In 1953, James Watson and Francis Crick discovered the structure of DNA, revolutionizing the way we understand life.
When I first thought about writing about exuberance, 30 years after having read The Double Helix as an undergraduate, I hoped to capture some of its importance by interviewing several scientists, most of whom I knew personally to be highly exuberant; a few others I knew only through their work. My interest was not in demonstrating that exuberance is essential to good science-clearly it is not; many outstanding scientists are introverted and not demonstrably enthusiastic, and for many others patience and dispassion are essential to the excellence of their work-rather, I hoped to show that for many scientists, exuberance plays a critical role in how they think about and actually do their work.
James Watson was an obvious scientist to interview about exuberance. When I asked him to rate both himself and [colleague] Francis Crick on a hypothetical ten-point scale of exuberance, he said emphatically, Ten!" then quickly added, "And then some!" He described exuberance, in his staccato, stream-of-consciousness way, as "an obsessive fascination, like religious fanaticism. You have to talk about it. Exuberance flows; it is never slimy. It is close to delirium. There is no feedback, no restraint, no bringing you back."
The greatest thing, Watson said, is the exuberance of sharing beauty or discovery with someone else: "It is necessary to share it. You run around and tell everyone. Shy people are seldom exuberant. It is a state of mind which can only be relieved by communicating the idea. If you are delirious, you have to share it. You have to demonstrate it to other people." When asked if he thought there could be such a thing as solitary exuberance, he said, "Perhaps. I don't know. You have to demonstrate it to other people." The major disadvantage of exuberance, from his perspective, was that "bad people can be exuberant," which makes them more dangerous than they would otherwise be, because they are more persuasive and energetic. In its most extreme form, he says, exuberance is "associated with madness." It can also, he added, "prove too much for your friends to put up with."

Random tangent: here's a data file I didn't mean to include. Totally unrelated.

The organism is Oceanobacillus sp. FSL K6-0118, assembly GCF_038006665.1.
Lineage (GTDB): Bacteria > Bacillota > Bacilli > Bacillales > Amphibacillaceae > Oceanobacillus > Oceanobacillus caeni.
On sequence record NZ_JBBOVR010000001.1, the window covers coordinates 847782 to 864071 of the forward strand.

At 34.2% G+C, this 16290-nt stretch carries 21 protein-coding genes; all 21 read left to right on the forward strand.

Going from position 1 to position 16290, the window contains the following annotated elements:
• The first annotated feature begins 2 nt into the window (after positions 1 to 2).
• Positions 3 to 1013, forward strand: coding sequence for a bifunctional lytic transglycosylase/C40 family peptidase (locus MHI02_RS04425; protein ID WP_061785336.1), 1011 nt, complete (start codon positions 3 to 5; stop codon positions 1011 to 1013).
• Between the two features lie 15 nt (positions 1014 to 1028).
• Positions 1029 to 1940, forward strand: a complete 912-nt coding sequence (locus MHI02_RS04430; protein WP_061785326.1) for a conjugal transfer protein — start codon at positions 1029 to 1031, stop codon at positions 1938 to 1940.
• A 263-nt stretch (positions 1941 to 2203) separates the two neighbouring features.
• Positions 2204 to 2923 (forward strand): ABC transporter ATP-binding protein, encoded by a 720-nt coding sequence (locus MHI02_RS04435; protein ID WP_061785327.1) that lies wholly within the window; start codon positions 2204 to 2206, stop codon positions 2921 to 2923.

When he and Crick discovered the structure of DNA, Watson recalls, both were "bubbling over with exuberance. We had to share our ideas; we had to talk about it. It was a happy state, virtually delirious." (A scientist who was at the Cavendish [Laboratory] in the weeks following Watson and Crick's discovery used similar language to describe their mental state: "Both young men are somewhat mad hatters who bubble over about their new structure," Gerard Pomerat wrote in his diary at the time. "The two chaps," he added, were "certainly not lacking ... in either enthusiasm or ability.") Watson relates in The Double Helix that Crick constantly "would pop up from his chair, worriedly look at the cardboard models, fiddle with other combinations, and then, the period of momentary uncertainty over, look satisfied and tell me how iniportant our work was. I enjoyed Francis's words, even though they lacked the casual sense of understatement known to be the correct way to behave in Cambridge." The next morning, he said, "I felt marvelously alive when I awoke." Crick, meanwhile, had "winged into the Eagle [a Cambridge pub] to tell everyone within hearing distance that we had found the secret to life."
Watson places positive traits such as curiosity and exuberance (which he, like nearly everyone else I interviewed, believes to be more innate than learned) within an evolutionary context. When asked by the novelist Melvyn Bragg why scientists do science, he responded: "I just like to know why things happen, and I think that is probably something we have inherited. Curiosity about things, why things happen, can prepare you for how you live in the world. It has great survival value, this sort of curiosity, and it is a question …